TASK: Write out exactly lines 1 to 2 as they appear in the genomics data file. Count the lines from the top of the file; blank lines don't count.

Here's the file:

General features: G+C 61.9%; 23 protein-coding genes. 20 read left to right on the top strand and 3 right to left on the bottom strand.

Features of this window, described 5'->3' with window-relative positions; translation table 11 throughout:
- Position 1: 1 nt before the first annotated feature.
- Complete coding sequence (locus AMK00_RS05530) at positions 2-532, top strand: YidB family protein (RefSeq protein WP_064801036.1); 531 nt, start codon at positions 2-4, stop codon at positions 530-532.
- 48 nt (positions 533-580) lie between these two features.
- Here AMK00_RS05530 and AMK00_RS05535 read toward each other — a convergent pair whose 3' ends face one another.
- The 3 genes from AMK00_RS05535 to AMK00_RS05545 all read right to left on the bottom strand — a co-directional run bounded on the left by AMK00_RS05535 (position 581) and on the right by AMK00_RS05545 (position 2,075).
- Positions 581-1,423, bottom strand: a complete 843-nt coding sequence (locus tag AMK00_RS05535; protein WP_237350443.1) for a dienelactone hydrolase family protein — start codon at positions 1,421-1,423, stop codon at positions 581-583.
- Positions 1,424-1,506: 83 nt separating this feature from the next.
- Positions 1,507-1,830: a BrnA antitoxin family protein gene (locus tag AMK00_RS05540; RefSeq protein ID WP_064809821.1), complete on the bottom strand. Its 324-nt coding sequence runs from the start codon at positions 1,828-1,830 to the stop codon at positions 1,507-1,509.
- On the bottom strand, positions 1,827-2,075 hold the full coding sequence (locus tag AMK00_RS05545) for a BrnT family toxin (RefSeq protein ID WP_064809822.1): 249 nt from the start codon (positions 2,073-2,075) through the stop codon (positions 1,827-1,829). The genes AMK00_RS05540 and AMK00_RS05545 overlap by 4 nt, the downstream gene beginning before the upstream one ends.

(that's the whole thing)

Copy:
General features: G+C 61.9%; 23 protein-coding genes. 20 read left to right on the top strand and 3 right to left on the bottom strand.

Features of this window, described 5'->3' with window-relative positions; translation table 11 throughout: